Available statistics indicates that school performance is getting worse as the years go by. Pupil attrition rates from junior high to senior high levels continue to rise. Several factors, including poor teacher performance are blamed for the development.
Governments have put in some efforts to remedy the situation. Our education system has really gone through many changes over the years. Every regime has had a bite on the system.
The 8-year constitutional rule of President Rawlings has a story to tell about our system. The junior secondary school concept got into full gear during Rawlings regime.
At its initial stage, the concept faced a myriad of administrative and managerial difficulties, such as staffing, personnel quality and motivation and also logistics.
Actually, the implementation of the teaching and learning syllabuses at the time was hectic and sub-standard. School workshops and laboratories were mostly controlled by untrained personnel from some technical and vocational schools in the country then. The final results of student pioneers of the junior secondary system were very bad.
Ex-President Kufuor's 8-year term recorded some strides. Many schools were supplied with trained teachers, teaching and learning logistics and other infrastructure.
In a bid to improve upon teaching and learning, the Kufuor administration did upgrade all the state teacher training colleges into diploma-awarding colleges of education having the first batch of students graduating with Diploma in Basic Education in 2007. Serving teachers with ordinary certificates or no professional certificates at all were also permitted to pursue education diplomas mostly by sandwich with Cape Coast and Winneba universities.
No education system can be stagnant. Occasionally, there is the need for some modifications in order for it to be in line with modern trends. Stakeholders are usually consulted and used in any reform process.
On January 17, 2002, ex-President Kufuor formed a 29-member committee chaired by then Vice-Chancellor of UEW, Professor Jophus Anamuah Mensah, to review the 1974 Dzobo Education System which had been in operation since 1987.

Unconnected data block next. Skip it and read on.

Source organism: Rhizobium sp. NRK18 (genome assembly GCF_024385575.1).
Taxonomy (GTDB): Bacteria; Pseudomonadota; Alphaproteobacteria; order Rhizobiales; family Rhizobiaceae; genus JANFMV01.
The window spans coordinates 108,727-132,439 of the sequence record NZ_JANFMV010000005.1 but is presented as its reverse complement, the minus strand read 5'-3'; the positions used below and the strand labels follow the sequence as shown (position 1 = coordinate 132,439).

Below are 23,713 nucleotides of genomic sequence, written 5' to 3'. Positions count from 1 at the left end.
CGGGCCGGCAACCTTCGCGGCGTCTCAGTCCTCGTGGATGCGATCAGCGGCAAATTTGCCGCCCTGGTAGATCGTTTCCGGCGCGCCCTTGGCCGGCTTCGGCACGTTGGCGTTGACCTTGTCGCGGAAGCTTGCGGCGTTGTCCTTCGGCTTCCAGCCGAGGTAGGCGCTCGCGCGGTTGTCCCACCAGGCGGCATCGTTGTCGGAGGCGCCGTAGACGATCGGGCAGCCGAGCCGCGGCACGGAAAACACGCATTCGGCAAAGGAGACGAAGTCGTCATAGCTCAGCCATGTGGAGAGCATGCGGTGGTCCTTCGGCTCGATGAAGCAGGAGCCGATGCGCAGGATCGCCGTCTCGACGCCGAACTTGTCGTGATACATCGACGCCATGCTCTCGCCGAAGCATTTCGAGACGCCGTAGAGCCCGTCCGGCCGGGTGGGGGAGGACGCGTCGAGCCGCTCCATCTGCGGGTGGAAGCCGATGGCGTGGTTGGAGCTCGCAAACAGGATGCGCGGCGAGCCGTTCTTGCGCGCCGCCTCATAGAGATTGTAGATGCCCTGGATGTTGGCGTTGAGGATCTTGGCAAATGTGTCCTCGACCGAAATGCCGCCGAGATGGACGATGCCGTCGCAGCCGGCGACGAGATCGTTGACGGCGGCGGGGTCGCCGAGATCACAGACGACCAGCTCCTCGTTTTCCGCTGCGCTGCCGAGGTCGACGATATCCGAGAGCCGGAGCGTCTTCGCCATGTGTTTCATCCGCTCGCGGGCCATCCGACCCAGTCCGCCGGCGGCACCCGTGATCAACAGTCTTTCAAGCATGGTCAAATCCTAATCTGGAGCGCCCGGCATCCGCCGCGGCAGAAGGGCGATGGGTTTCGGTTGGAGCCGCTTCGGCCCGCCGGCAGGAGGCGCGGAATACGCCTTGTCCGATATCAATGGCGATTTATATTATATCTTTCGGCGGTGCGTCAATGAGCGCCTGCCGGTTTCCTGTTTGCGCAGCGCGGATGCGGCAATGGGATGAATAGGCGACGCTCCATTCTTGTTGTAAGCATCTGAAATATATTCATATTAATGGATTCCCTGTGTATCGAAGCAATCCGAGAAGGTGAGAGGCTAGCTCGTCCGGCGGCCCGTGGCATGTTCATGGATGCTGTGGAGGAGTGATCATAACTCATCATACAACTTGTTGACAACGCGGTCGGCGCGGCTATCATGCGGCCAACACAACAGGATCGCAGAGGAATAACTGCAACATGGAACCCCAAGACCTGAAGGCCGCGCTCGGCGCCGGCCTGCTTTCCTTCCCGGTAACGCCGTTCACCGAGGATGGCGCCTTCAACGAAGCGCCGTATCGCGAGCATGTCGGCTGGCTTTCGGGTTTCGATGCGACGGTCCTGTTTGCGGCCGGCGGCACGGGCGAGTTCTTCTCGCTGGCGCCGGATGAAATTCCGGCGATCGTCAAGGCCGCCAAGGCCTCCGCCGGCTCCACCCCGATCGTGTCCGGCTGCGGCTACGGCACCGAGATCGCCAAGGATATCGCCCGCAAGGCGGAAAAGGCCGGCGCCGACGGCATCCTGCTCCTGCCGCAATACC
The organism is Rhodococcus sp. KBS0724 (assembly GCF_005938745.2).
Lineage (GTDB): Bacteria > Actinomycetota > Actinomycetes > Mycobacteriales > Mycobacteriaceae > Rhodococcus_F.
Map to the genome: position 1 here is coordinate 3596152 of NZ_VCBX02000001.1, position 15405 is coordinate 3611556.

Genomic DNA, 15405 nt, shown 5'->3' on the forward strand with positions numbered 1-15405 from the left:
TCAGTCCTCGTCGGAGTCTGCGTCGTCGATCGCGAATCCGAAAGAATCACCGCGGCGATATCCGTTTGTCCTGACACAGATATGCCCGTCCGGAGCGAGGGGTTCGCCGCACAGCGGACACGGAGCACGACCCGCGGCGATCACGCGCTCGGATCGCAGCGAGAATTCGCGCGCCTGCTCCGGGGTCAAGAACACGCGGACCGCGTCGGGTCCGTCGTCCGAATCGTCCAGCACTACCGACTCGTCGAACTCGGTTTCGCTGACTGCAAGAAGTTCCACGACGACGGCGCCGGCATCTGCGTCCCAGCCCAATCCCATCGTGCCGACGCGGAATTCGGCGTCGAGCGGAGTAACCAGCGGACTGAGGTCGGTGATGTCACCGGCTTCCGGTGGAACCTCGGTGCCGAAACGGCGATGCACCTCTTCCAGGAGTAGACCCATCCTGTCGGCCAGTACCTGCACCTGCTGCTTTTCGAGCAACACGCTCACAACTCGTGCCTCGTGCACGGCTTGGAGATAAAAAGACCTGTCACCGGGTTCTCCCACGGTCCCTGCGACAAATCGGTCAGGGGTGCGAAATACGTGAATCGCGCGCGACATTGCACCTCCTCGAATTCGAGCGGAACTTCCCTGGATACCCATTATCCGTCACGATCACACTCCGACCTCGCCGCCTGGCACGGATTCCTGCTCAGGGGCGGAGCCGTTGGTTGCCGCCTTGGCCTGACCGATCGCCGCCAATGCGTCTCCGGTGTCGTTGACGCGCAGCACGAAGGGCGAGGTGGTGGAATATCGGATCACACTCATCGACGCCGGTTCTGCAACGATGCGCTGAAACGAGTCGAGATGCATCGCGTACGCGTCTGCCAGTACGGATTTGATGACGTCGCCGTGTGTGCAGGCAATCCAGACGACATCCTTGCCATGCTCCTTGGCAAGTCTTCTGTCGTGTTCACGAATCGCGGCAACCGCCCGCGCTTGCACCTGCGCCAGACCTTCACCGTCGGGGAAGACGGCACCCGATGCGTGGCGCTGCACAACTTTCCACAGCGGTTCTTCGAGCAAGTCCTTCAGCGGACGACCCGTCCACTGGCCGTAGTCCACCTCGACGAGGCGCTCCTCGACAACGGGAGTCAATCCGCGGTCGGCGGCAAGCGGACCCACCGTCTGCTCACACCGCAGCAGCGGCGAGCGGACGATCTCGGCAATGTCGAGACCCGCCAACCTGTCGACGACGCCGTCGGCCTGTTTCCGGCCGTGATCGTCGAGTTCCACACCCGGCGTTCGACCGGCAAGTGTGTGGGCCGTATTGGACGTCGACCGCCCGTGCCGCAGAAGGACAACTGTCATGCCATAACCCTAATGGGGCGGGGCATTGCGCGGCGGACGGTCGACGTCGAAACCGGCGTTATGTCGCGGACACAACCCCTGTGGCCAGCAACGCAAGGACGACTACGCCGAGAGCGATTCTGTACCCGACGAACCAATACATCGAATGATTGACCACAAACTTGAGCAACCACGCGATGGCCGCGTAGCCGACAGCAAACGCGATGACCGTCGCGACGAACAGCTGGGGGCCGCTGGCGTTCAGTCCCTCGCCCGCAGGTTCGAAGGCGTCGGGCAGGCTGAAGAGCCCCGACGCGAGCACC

This piece has no strength now to discuss the recommendations of the Anamuah-Mensah Committee. Meanwhile, through their work, names like the junior high school and senior high school emerged.
A large chunk of state resources have really gone into reviewing our education system yet our schools still struggle to do well. The question then goes: who is to blame?
A multitude of factors, including poor supervision and monitoring have been identified. Laxity and mediocrity of teachers in the teaching and learning process have become rife in our school system. Education directors, supervisors and school heads must sit up.
How can a school do well when its teachers are always absent from school, late for school and take to smoking and drinking? Some teachers do not even bother to prepare schemes of work, lesson notes and other instructional resources. A whole term could end with no assignment or project work for pupils. Affected pupils head for exams with little or no experience on how questions can be rightly tackled.
In as much as we impress upon government to motivate teachers and supply schools with new, better classroom blocks and logistics, directors and supervisors must also ensure that supervision and monitoring is effective in schools. Circuit supervisors and school heads must be empowered to perform their duties well.
The current situation where circuit supervisors visit schools once in a while must be reconsidered. They should be assisted with reliable means of transport so they can regularly and effectively reach out to their schools. Teachers and school heads must be provided with bungalows and other amenities for them to comfortably reside in their schools to discharge their duties effectively.
Directors must take suggestions and recommendations of circuit supervisors and school heads seriously and promptly act on them. They should not relax in taking actions against unruly teachers reported to them by school and circuit heads. This when done well can help clamp down on notorious staff in our schools for quality education to be enhanced.
Licensing teachers alone cannot be a panacea for quality education. Drivers are given licenses yet still there are daily gory reports of road accidents and avoidable deaths. Government should divert more resources into developing human resource and supervision. Licenses are almost repetitive of the professional certificates teachers receive from their colleges and universities.
Quality results are assured if teachers are well trained, resourced and regularly updated on new, better teaching pedagogies backed by proper supervision, monitoring and evaluation.
PTAs/SMCs, corporate bodies and NGOs must continue to show keen interest in the school and provide interventions, when needed. The time for us to lift the drowning school child from the pool of failure is NOW!